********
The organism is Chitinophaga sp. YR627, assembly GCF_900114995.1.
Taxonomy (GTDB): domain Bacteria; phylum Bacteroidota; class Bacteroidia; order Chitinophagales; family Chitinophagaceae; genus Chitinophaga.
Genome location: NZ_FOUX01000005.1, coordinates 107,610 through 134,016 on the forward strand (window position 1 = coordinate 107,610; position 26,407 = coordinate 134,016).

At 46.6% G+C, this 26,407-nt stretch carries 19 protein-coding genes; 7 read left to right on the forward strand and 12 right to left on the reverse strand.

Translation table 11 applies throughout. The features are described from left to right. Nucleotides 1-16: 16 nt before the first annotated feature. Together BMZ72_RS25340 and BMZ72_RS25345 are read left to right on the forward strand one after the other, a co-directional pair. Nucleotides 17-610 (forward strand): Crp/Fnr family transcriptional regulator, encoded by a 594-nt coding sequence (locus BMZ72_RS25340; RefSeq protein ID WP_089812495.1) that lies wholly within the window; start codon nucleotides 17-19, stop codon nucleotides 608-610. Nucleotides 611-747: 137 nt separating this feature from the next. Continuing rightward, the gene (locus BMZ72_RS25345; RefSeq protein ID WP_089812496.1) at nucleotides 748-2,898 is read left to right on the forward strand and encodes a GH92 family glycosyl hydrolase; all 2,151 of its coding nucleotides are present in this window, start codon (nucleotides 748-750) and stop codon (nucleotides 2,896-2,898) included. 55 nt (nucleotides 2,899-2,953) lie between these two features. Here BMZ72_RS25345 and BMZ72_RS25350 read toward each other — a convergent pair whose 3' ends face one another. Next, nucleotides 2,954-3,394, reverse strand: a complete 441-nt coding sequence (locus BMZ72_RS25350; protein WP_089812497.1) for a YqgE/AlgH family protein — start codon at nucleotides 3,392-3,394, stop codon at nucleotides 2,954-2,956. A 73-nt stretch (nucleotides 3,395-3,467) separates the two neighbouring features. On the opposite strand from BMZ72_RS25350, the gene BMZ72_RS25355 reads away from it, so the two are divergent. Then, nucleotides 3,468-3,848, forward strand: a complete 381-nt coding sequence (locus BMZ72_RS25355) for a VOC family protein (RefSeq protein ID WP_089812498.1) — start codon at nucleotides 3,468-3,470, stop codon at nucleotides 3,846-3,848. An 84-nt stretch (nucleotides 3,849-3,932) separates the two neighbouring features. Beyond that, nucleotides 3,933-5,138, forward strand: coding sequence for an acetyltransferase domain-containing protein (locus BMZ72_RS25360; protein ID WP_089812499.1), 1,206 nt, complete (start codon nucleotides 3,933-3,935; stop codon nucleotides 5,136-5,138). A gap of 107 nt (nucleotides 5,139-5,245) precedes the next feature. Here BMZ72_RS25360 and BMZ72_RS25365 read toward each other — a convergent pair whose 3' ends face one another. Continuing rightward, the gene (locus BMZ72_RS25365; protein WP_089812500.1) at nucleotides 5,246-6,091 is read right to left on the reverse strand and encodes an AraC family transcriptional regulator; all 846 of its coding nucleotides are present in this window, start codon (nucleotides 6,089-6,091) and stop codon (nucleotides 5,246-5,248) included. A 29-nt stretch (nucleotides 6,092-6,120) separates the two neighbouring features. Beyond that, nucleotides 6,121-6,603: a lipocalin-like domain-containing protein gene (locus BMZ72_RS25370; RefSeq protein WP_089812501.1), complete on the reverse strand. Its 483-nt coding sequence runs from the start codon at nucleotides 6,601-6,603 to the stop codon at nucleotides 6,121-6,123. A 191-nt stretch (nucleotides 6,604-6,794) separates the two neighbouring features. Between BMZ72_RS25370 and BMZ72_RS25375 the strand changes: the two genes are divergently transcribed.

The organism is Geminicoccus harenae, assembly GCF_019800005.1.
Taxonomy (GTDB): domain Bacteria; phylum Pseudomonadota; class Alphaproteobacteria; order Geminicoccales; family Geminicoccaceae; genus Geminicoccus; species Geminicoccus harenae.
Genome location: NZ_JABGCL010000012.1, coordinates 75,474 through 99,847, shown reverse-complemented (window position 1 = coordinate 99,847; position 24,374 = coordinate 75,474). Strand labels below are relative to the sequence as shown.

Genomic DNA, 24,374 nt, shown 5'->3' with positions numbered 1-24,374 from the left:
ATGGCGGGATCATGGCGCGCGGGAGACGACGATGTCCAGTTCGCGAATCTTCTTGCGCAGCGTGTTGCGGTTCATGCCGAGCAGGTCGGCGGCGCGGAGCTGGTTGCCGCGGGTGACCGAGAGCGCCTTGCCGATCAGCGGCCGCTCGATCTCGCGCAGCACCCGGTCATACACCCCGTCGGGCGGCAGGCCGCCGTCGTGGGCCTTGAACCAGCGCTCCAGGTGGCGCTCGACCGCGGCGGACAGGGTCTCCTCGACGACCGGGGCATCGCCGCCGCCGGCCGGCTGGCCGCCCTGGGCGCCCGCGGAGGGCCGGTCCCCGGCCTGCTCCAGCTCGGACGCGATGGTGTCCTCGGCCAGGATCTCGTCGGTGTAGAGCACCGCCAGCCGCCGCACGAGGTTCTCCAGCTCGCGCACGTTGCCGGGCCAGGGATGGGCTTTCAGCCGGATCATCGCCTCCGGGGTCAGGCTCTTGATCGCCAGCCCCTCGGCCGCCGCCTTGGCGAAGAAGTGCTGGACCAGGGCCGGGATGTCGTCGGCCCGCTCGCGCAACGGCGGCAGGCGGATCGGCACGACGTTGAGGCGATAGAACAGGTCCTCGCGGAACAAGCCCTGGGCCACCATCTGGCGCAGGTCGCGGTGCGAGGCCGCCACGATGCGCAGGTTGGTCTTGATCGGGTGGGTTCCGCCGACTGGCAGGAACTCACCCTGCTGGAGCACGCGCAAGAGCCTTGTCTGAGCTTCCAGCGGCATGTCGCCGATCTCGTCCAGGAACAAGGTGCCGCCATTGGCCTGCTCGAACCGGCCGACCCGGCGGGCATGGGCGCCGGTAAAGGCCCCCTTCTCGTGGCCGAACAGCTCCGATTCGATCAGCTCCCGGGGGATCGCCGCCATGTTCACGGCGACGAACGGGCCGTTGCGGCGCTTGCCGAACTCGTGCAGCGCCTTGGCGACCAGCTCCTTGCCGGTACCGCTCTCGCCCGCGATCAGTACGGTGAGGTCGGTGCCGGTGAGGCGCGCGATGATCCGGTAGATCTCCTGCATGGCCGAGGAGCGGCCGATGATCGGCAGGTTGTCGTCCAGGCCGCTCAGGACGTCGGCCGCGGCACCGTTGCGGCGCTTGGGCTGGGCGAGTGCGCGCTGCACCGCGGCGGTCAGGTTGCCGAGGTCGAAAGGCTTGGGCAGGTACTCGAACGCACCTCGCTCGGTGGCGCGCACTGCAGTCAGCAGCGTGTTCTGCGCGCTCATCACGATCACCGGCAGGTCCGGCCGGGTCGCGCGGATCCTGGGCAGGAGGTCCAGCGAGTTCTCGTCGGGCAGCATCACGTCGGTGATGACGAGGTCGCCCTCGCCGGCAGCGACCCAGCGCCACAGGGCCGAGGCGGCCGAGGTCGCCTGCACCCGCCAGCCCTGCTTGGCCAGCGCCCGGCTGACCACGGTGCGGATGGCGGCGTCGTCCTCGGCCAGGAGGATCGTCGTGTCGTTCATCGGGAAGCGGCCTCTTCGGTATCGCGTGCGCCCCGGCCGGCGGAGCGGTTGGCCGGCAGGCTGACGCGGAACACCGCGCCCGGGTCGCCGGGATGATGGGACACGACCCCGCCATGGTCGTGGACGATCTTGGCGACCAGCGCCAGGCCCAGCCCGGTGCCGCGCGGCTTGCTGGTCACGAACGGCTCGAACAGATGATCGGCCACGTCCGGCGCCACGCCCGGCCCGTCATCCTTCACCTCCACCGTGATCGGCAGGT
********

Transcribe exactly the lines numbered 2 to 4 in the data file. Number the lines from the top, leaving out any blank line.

Taxonomy (GTDB): domain Bacteria; phylum Bacteroidota; class Bacteroidia; order Chitinophagales; family Chitinophagaceae; genus Chitinophaga.
Genome location: NZ_FOUX01000005.1, coordinates 107,610 through 134,016 on the forward strand (window position 1 = coordinate 107,610; position 26,407 = coordinate 134,016).

At 46.6% G+C, this 26,407-nt stretch carries 19 protein-coding genes; 7 read left to right on the forward strand and 12 right to left on the reverse strand.